9. There is a need for taking into account, in public health and environmental policies, pollution from diffuse sources or indirect pollutions, below the generally admitted alert-thresholds. Similarly, at the international level, there is a need for taking into account risks for health in to the negotiations in progress, for instance about toxic chemicals issue in the UN agenda (PICs and POPs) and welcomed the work of UNEP in this respect.

10. We agreed on the necessity to coordinate the efforts made by various international institutions on research, risk analysis and certification in order to try and find immediate answers to the sanitary consequences of environmental degradations and beyond, to try and forecast the long term consequences of our policies and external environmental and sanitary trends so that we can anticipate them. In order to meet these objectives we agreed it was important to act as international and national levels.

11. To get on deepening this issue the government of France proposed to convene a meeting jointly with the four international institutions working on this issue (WHO, UNEP, CSD and GEF) and with the participation of representatives from developing countries and NGOs.

12. We further agree that the early identification of future challenges and problems would lead to more effective management of environment and health issues. We committed to coordinate to anticipate and respond to environmental change to go on deepening this issue and looked forward to progress in this area by the time of the Environment Future Forecasting Forum to be hosted by US prior to the 1997 special session of the UNGA.

13. We also emphasized the importance of national plans on health and environment, with a view to join and better coordinate our sectoral policies and welcomed the development of this in preparation of WHO conference to be held in London in 1999.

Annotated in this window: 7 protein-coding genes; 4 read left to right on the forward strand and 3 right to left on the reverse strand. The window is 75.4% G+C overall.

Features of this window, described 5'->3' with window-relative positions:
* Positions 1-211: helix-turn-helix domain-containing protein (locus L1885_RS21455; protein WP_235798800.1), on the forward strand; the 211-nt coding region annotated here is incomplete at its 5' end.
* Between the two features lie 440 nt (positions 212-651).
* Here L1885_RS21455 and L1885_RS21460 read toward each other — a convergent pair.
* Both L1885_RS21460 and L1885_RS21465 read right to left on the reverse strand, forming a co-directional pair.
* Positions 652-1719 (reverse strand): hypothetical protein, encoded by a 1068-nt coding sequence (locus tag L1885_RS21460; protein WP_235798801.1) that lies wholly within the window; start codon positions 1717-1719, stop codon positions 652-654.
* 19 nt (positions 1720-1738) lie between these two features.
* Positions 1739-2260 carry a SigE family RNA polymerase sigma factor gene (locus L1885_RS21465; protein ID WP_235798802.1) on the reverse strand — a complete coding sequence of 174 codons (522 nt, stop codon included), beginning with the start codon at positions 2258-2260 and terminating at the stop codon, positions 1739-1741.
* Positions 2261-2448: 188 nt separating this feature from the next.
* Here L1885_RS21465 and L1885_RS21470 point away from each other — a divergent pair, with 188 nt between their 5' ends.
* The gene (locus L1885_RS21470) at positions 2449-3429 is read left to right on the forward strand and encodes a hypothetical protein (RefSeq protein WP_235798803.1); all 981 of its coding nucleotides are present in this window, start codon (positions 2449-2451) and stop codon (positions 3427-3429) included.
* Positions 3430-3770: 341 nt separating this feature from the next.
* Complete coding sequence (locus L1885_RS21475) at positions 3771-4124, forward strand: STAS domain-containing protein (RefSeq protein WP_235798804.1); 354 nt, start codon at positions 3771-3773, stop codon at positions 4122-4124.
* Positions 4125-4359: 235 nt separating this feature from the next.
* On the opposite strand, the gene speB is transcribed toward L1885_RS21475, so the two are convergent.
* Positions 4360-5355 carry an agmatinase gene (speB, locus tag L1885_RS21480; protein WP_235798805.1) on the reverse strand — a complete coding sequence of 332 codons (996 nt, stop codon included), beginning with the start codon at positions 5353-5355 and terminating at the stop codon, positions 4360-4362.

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International Institutional Arrangements for the Environment and Sustainable Development

14. Sustainable development is the conceptual framework which should underpin all our policies. We reconfirmed the views we had expressed at Hamilton last year on the distinct yet complementary roles of the main international institutions involved in the environment and sustainable development, and in particular the United Nations Commission on sustainable Development (CSD) and the United Nations Environment Programme (UNEP). These should form the basis of the institutional framework for the environment and sustainable development to emerge from the special session, taking into account the conclusions reached by the MANGARATIBA meeting (Brazil, March 1996) and those of the 4th session of the United Nations Commission on Sustainable Development (CSD), notably its high level session, and the meeting organized by UNEP in New York on May 4, 1996. We will work with other interested countries to help these two institutions support each other in responding to the challenges of effectively implementing the Agenda for the 21st Century.

15. The CSD should, in our view, continue to be the high level global forum at which broad policy directions for sustainable development are set, and long-term strategic goals for sustainable development are identified and agreed upon. It should draw on appropriate UN and other international bodies to carry out its work and should not duplicate the work of the conventions.